It will take time to resolve this problem, especially with the arguments on both sides regarding the 'Rohingya' identity of the Rohingya people. How a population will identify themselves is certainly a fundamental question of human rights. We have commitment to the fundamental issues of human rights. At the same time, the views of different groups of the population in the same area are also important. The 'Rohingya identity' was not heard of much before 1950. When it emerged, history also was brought into the picture. The history of the Arabs was brought up. The Rakhines then wondered, what about the history of our forefathers? As it is the Arakans had lost everything to the Burmese opponents other than their history. So they too strongly clutched to their history. The Rakhines have a strong sense of nationalism. That is how a division emerged between the main two groups of the population within Arakan. This happened for political reasons. The Arakan Army's stance now is, as we are all on one side against the Burmese, we want all in Arakan to remain together. Bangladesh is a major party to the solution of this problem.

Have you all every had contact with the Bangladesh government regarding a solution to the Rohingya crisis?

We have made several efforts, but we cannot say we have received the response we hoped for. My decision is to discuss the matter with the policymakers of Bangladesh. We are simply waiting for a favourable response.

We recently saw that Myanmar's central minister for rehabilitation visited Rakhine. It was also reported in the media that there were talks about rehabilitating the Rohingyas.

I would say that the situation is still not conducive for this. The Burmese military does not have any steady or stable position on any matter. They can change their minds at any time. Can they be trusted? The return of the Rohingyas is a matter to be welcomed, but the ceasefire here may end at any time. The Tatmadaw themselves have still not backed away from their position.

But Arakan is relatively peaceful at present.

It is true that Rakhine is relatively peaceful compared to other areas in Burma, but there is no guarantee that it will remain so. If the Rohingya community wants to come, let them come. We are not against this repatriation. It is only natural for them to want to return. After all, their condition in the refugee camps is not good. But will they get any different circumstance once they return?

We hear about different Rohingya organisations like ARSA and RSO. How are their working relations with the Arakan Army?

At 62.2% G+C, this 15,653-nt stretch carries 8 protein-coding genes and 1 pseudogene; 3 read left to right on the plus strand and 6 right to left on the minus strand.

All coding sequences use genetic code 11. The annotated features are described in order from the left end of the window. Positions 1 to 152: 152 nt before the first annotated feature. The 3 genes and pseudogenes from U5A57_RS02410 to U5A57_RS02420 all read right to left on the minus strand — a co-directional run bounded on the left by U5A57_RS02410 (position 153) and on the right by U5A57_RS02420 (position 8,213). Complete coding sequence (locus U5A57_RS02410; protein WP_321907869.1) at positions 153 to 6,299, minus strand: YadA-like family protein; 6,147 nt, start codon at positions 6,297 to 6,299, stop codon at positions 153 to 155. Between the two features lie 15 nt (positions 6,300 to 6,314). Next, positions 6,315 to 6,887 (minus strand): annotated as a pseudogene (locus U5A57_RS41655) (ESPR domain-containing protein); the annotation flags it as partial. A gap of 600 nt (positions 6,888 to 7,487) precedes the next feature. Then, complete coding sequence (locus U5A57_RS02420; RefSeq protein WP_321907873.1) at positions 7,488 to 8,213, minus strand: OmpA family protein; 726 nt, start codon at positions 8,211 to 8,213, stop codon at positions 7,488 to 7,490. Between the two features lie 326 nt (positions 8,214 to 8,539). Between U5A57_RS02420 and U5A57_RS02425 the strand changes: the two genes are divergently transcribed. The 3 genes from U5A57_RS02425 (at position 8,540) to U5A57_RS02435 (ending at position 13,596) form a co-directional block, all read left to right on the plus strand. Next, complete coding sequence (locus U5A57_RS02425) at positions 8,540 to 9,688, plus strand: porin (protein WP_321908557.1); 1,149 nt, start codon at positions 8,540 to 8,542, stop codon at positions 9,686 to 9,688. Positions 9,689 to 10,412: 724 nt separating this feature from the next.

We are under pressure from many countries regarding these matters. No one wants to keep connection with any organisation marked as 'terrorist'. Even we were included on the list of terrorist organisations. Only a few months ago, after the temporary ceasefire, the Burma government removed our name from the terrorist list.

India, China, everyone asks us if we assist ARSA. They caution us about this. But I can say this, there are attempts to get Muslim groups involved with our organisation at various levels. This happened in our police force. We have taken them in. There is a similar move in the judiciary and the administration. They need us because the Arakan Army want to bring in the Muslim majority villages within its administrative jurisdiction too. But last week a Muslim under our training fled along with arms and went to ARSA. This created a dent in our trust in them within the organisation.

There are many second generation highly educated Rohingya young people in various countries around the world. They are speaking out. Are you interested in them?

I am not too interested in this because we are not prepared to include them. If they want to help us, that is very good. But from experience, we see that those educated in the West have a poor understanding of how things are on ground. They have a different view from the revolutionary activists in the field. The western educated youth have only learnt to raise questions. But it is quite a different matter to actually work on the ground.

We know that the Arakan Army has an understanding with China. Have you discussed the Rohingya issue with them?

China is a huge issue. We are located near Yunnan. We have contact with the security authorities of that country there, but not with the policymakers. They sometimes ask about the refugee problem with Bangladesh. It is very true that we have to maintain very good ties with Bangladesh. This is one of our priorities.

In some local newspaper of Bangladesh it was reported that some people from here have gone to the Chin province. Does the Arakan Army have any link with these areas?

The Arakan Army has presence along the border. We are aware of the situation on the other side. But we also know that the Bangladesh government in no way wants us to interfere within their border. We respect Bangladesh's wishes. We want good relations with Bangladesh and we particularly want the people of Bangladesh to know the truth about our struggle. They can give thought to relations with us, be that political, economic or in all spheres.

* The interview, originally published in the print edition of Prothom Alo, has been rewritten in English by Ayesha Kabir